Use schema.literal and embed the schema in the create statement
You can embed the schema directly into the create statement. This works if the schema doesn't have any single quotes (or they are appropriately escaped), as Hive uses this to define the parameter value. For instance:
Note that the value is enclosed in single quotes and just pasted into the create statement.
Use avro.schema.literal and pass the schema into the script
Hive can do simple variable substitution and you can pass the schema embedded in a variable to the script. Note that to do this, the schema must be completely escaped (carriage returns converted to \n, tabs to \t, quotes escaped, etc). An example:
To execute this script file, assuming $SCHEMA has been defined to be the escaped schema value:
Note that $SCHEMA is interpolated into the quotes to correctly handle spaces within the schema.
Use none to ignore either avro.schema.literal or avro.schema.url
Hive does not provide an easy way to unset or remove a property. If you wish to switch from using URL or schema to the other, set the to-be-ignored value to none and the AvroSerde will treat it as if it were not set.
If something goes wrong
Hive tends to swallow exceptions from the AvroSerde that occur before job submission. To force Hive to be more verbose, it can be started with *hive --hiveconf hive.root.logger=INFO,console*, which will spit orders of magnitude more information to the console and will likely include any information the AvroSerde is trying to get you about what went wrong. If the AvroSerde encounters an error during MapReduce, the stack trace will be provided in the failed task log, which can be examined from the JobTracker's web interface. The AvroSerde only emits the AvroSerdeException; look for these. Please include these in any bug reports. The most common is expected to be exceptions while attempting to serializing an incompatible type from what Avro is expecting.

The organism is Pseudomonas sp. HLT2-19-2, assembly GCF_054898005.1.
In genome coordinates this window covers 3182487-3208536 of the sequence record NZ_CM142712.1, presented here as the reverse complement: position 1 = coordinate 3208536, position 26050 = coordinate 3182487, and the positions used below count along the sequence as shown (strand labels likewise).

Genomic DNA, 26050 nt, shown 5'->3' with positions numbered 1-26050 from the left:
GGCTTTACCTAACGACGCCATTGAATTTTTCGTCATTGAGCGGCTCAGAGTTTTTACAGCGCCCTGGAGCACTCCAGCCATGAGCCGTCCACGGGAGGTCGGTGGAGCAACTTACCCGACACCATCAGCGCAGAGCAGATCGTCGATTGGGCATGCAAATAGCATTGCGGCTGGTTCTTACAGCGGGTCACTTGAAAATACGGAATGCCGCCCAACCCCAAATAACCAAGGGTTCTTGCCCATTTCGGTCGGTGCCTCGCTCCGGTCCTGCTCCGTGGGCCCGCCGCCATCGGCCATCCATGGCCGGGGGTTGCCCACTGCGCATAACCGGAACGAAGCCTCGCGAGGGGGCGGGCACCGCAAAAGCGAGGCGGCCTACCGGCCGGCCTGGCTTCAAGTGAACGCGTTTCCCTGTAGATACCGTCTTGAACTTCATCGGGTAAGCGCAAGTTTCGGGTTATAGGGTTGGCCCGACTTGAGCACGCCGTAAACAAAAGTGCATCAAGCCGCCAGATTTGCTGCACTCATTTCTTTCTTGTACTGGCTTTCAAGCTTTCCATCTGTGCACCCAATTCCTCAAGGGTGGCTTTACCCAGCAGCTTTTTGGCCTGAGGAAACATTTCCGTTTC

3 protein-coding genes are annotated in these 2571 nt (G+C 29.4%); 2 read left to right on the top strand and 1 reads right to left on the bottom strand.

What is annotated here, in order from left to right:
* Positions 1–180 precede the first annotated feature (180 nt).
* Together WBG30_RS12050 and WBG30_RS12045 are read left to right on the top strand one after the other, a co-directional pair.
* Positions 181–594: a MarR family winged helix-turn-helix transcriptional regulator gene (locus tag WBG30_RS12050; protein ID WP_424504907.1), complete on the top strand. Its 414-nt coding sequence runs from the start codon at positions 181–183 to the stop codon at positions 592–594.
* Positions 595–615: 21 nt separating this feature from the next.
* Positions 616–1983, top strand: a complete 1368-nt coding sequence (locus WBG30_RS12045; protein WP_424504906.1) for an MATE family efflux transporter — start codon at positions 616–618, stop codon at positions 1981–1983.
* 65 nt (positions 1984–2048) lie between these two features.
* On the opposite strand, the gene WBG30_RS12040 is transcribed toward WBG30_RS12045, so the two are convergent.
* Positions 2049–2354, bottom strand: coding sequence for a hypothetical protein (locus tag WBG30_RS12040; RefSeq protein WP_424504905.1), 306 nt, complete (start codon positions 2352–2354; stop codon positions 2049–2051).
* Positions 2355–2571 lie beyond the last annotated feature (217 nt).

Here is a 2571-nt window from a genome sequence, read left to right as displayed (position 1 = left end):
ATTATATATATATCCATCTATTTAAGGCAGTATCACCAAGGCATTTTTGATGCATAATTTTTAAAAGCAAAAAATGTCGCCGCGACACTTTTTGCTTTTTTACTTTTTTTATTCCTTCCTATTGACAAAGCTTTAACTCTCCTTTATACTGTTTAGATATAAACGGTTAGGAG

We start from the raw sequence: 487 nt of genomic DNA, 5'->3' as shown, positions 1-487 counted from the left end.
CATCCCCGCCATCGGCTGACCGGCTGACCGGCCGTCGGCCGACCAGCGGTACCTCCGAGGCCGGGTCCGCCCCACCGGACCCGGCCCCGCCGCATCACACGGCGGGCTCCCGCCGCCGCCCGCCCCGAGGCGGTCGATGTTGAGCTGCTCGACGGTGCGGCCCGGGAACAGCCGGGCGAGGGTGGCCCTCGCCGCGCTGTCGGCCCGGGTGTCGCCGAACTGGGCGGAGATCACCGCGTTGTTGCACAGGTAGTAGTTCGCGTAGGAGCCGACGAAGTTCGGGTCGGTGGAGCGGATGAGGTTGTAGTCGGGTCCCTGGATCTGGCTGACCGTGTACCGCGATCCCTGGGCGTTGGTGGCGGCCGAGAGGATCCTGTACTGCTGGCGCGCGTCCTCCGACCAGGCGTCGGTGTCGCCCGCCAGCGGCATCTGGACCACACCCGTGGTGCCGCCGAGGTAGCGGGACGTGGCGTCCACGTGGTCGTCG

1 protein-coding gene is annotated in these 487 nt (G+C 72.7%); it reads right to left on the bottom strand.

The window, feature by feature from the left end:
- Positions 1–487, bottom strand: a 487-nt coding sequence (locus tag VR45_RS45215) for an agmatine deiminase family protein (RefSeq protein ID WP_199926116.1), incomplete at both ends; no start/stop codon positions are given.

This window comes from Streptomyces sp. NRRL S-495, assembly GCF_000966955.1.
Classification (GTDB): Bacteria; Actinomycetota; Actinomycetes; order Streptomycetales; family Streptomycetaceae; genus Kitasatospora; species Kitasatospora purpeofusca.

- Why do I get error-error-error-error-error-error-error and a message to check avro.schema.literal and avro.schema.url when describing a table or running a query against a table?
The AvroSerde returns this message when it has trouble finding or parsing the schema provided by either the avro.schema.literal or avro.avro.schema.url value. It is unable to be more specific because Hive expects all calls to the serde config methods to be successful, meaning we are unable to return an actual exception. By signaling an error via this message, the table is left in a good state and the incorrect value can be corrected with a call to alter table T set TBLPROPERTIES.